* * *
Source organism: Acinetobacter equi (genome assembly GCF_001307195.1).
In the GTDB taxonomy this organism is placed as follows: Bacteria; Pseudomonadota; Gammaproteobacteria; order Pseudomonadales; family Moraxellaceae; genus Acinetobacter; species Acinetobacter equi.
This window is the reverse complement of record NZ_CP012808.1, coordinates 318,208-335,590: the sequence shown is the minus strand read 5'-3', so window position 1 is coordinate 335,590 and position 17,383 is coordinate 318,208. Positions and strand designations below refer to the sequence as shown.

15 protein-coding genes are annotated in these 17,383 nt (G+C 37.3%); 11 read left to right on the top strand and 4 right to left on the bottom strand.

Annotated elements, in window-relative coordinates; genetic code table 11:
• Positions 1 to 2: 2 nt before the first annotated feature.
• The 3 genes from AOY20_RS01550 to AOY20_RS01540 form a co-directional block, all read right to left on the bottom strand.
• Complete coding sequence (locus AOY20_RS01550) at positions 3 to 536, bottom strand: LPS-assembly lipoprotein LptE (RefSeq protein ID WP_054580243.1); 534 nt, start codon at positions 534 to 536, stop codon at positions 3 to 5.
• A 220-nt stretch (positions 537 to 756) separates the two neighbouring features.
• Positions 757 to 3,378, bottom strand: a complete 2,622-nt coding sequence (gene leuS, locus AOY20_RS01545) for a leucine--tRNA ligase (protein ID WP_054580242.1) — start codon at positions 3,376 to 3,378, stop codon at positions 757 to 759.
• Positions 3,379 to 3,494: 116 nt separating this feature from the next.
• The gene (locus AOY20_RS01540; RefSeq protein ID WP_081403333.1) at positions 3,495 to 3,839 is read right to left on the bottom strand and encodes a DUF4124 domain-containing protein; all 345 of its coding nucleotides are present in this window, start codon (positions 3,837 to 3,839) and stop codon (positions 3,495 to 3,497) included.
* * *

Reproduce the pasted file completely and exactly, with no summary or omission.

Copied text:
Source organism: Acinetobacter equi (genome assembly GCF_001307195.1).
In the GTDB taxonomy this organism is placed as follows: Bacteria; Pseudomonadota; Gammaproteobacteria; order Pseudomonadales; family Moraxellaceae; genus Acinetobacter; species Acinetobacter equi.
This window is the reverse complement of record NZ_CP012808.1, coordinates 318,208-335,590: the sequence shown is the minus strand read 5'-3', so window position 1 is coordinate 335,590 and position 17,383 is coordinate 318,208. Positions and strand designations below refer to the sequence as shown.

15 protein-coding genes are annotated in these 17,383 nt (G+C 37.3%); 11 read left to right on the top strand and 4 right to left on the bottom strand.

Annotated elements, in window-relative coordinates; genetic code table 11:
• Positions 1 to 2: 2 nt before the first annotated feature.
• The 3 genes from AOY20_RS01550 to AOY20_RS01540 form a co-directional block, all read right to left on the bottom strand.
• Complete coding sequence (locus AOY20_RS01550) at positions 3 to 536, bottom strand: LPS-assembly lipoprotein LptE (RefSeq protein ID WP_054580243.1); 534 nt, start codon at positions 534 to 536, stop codon at positions 3 to 5.
• A 220-nt stretch (positions 537 to 756) separates the two neighbouring features.
• Positions 757 to 3,378, bottom strand: a complete 2,622-nt coding sequence (gene leuS, locus AOY20_RS01545) for a leucine--tRNA ligase (protein ID WP_054580242.1) — start codon at positions 3,376 to 3,378, stop codon at positions 757 to 759.
• Positions 3,379 to 3,494: 116 nt separating this feature from the next.
• The gene (locus AOY20_RS01540; RefSeq protein ID WP_081403333.1) at positions 3,495 to 3,839 is read right to left on the bottom strand and encodes a DUF4124 domain-containing protein; all 345 of its coding nucleotides are present in this window, start codon (positions 3,837 to 3,839) and stop codon (positions 3,495 to 3,497) included.